Look for the blue and white in the world around you, or use your photo editing software to enhance or create images that represent blue and white to you.  Then blog them and post a link to your masterpieces here.

Everyone is welcome to participate, even if your blog isn’t about photography.

Here’s how it works:

1. Each week, I’ll come up with a theme and post a photo that I think fits. You take photographs based on your interpretation of the theme, and post them on your blog (a new post!) anytime before the following Thursday, when the next photo theme will be announced.

2. To make it easy for others to check out your photos, title your blog post “A Photo a Week Challenge: (theme of the week)” and be sure to use the “postaday″ tag.

3. Follow nancy merrill photography so that you don’t miss out on weekly challenge announcements.

Weekly Photo Challenge: Juxtaposition

Inversion sunsetThe Salt Lake Valley is famous (or maybe it’s infamous) for its winter inversions and horrible air quality. This year has been a bad one for bad air days. If you can get out of the valley and up into the mountains, the air is fresh and clear and the temperatures are usually a bit warmer too (an interesting paradox). I was up in the foothills on the east side of the valley a few nights ago and captured this amazing sunset. As you can see, the valley is dark and dank with inversion, but it can create beauty when the sun hits the Oquirrh Mountains.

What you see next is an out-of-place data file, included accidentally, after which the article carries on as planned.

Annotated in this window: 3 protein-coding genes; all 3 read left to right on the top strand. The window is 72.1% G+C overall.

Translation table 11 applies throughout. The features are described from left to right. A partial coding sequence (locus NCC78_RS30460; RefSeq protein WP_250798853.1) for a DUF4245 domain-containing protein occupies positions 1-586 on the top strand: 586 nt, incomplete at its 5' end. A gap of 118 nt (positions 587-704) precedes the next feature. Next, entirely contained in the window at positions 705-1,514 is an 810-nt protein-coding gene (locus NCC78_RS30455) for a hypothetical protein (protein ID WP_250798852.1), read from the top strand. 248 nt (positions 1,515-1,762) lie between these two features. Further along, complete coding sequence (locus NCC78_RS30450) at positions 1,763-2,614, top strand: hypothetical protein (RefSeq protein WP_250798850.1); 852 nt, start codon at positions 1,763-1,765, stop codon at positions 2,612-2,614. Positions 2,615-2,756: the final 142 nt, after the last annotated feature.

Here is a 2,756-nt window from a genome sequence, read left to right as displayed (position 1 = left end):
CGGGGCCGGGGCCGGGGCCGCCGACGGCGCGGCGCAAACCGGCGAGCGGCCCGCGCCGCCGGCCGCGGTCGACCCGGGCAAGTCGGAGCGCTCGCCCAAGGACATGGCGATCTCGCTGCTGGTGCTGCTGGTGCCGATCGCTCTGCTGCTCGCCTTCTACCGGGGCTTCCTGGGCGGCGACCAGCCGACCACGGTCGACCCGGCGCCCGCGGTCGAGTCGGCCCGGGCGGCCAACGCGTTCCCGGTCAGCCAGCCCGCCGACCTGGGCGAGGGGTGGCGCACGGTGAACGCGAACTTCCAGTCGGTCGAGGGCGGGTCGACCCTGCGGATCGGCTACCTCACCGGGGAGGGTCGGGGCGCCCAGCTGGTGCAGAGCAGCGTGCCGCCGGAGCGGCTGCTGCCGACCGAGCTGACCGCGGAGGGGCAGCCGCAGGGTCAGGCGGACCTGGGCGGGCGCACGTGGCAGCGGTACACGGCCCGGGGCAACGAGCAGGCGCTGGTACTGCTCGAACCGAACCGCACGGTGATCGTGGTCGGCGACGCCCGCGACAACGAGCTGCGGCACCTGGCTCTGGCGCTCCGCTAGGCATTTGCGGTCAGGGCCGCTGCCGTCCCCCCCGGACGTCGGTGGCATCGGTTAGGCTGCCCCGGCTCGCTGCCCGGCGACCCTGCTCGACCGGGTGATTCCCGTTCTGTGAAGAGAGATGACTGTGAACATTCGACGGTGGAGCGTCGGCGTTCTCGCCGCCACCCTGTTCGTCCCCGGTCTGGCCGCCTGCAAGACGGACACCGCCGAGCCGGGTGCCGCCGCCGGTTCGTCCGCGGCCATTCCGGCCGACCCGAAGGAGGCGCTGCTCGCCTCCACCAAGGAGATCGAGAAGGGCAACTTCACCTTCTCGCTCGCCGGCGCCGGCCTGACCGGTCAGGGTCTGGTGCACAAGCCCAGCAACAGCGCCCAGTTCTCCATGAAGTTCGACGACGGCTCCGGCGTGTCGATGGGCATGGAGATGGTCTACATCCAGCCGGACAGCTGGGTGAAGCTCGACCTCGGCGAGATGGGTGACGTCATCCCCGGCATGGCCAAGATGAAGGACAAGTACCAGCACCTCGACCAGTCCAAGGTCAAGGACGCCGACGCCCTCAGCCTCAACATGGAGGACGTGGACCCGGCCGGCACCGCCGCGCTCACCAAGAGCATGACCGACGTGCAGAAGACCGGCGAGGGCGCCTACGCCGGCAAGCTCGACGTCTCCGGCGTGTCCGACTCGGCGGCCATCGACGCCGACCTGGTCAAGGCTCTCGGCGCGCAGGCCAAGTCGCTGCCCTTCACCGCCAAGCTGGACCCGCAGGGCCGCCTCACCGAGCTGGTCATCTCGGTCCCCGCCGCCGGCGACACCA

https://dailypost.wordpress.com/2014/01/24/photo-challenge-juxtaposition/

Sunday Stills: Landscapes

Twin Peaks, Wasatch FrontI love this view of Mount Olympus, one of the mountain peaks in the Wasatch Front that surround the Salt Lake Valley. This picture was taken in May, and as you can see, the elevation of the mountains means that the snow doesn’t completely disappear until midsummer.

http://sundaystills.wordpress.com/2013/10/06/sunday-stills-the-next-challenge-landscapes-2/